- You can sell or take on investment with an LLC.
- An LLC gives your business more credibility, and some companies won’t work with sole-traders.
- You can own any number of LLCs. So for addicted entrepreneurs like myself, we can keep all our businesses separate.
All these advantages are offset by the extra hassle involved in owning an LLC. To set one up is actually very cheap and easy, you can do it online for just £12.
But where the hassle comes is the yearly reporting that you need to do as an LLC owner. You can do this yourself but it is very complicated and 90% of the time it is advised to hire an accountant. And realistically you are not going to find an accountant for under £1,000 a year. Growing quickly with the complexity of your business.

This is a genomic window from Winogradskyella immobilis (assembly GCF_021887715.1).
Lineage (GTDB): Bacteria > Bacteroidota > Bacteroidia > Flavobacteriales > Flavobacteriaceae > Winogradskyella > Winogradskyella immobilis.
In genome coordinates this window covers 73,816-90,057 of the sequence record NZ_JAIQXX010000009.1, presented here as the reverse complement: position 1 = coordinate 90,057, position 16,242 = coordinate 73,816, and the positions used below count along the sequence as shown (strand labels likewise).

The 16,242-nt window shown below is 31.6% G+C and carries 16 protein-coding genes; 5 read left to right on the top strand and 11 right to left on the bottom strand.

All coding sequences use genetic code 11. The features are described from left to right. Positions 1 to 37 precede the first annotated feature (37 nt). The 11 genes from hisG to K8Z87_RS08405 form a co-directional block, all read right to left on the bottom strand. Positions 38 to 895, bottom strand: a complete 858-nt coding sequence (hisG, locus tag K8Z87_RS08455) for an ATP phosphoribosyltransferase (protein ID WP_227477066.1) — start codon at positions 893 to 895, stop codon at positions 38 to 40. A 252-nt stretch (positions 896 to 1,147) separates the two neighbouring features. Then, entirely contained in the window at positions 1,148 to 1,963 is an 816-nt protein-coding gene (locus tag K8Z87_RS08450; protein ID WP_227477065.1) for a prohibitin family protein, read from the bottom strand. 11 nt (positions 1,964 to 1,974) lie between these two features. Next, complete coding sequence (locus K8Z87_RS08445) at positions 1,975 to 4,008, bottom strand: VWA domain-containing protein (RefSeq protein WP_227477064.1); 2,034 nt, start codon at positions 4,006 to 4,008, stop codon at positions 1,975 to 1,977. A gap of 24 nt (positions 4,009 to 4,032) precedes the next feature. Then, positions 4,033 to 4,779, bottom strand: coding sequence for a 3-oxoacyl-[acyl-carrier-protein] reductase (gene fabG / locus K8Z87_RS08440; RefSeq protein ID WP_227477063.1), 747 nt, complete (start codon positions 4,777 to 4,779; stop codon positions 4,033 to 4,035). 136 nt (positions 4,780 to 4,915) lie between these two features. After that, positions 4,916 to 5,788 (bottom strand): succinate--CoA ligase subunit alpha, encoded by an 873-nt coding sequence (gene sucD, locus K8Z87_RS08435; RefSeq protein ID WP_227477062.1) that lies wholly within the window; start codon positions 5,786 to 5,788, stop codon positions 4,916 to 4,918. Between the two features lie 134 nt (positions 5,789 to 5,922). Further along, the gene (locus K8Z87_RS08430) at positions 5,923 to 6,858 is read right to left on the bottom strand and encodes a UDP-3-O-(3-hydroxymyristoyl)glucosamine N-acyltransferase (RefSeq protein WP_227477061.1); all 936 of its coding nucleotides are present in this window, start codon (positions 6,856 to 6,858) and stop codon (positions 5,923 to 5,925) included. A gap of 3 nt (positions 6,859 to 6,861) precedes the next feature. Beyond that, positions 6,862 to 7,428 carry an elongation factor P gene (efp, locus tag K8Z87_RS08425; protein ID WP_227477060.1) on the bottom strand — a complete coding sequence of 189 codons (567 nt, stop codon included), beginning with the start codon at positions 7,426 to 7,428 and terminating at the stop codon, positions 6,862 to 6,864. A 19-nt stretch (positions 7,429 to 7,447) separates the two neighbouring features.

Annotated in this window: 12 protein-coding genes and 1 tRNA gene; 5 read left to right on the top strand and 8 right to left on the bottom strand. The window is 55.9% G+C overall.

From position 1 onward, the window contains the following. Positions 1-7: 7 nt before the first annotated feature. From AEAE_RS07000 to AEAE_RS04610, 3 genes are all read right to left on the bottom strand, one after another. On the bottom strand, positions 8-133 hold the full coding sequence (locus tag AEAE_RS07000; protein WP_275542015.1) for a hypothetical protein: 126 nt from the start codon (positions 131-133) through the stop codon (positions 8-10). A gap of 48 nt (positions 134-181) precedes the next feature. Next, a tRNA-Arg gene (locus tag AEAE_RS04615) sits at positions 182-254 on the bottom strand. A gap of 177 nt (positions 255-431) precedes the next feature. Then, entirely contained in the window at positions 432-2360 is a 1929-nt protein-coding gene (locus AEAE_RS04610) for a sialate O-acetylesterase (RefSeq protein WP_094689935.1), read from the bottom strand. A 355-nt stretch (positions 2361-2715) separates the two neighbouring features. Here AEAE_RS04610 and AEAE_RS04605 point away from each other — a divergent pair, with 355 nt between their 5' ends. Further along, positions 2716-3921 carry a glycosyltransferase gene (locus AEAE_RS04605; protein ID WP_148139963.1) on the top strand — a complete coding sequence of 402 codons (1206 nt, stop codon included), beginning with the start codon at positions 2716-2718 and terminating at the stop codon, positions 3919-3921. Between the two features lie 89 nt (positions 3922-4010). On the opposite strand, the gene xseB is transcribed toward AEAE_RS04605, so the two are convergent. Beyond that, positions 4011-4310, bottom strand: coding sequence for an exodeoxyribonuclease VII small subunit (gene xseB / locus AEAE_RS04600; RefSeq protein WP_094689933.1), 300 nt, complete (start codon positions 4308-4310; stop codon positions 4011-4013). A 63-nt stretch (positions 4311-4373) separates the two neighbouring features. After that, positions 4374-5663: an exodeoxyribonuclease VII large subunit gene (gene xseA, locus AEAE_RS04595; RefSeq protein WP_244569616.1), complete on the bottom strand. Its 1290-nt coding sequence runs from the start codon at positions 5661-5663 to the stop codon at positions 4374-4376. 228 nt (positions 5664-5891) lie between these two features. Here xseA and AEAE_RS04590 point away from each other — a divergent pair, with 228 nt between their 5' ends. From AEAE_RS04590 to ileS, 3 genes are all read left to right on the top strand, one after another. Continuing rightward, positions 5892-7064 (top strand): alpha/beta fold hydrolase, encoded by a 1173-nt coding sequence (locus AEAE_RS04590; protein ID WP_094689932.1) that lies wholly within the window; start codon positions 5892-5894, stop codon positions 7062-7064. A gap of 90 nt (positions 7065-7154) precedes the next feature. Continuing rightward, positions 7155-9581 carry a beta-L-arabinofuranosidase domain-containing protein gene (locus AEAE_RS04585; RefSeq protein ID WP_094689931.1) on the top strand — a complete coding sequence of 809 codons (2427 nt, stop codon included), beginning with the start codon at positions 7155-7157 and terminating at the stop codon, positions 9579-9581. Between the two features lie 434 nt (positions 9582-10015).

If you’re interested I wrote a detailed post about how you can run a UK company without an accountant which I do for a few of my businesses.
The Dreaded VAT
Where it gets really complicated and confusing to set up a business in the UK is when VAT comes into play. VAT stands for value added tax. And is a 20% tax added to the price you sell your goods or services for.
It can get really complicated. Some goods are VAT exempt, some have a lower rate and most of your expenses will have VAT that can be reclaimed. And whether you are a sole trader or an LLC you still have the same VAT obligations.
Even more complicated is that you have to collect the VAT, file a VAT return every three months and then pay the VAT you owe. This is a huge headache and can cause havoc to your cash flow.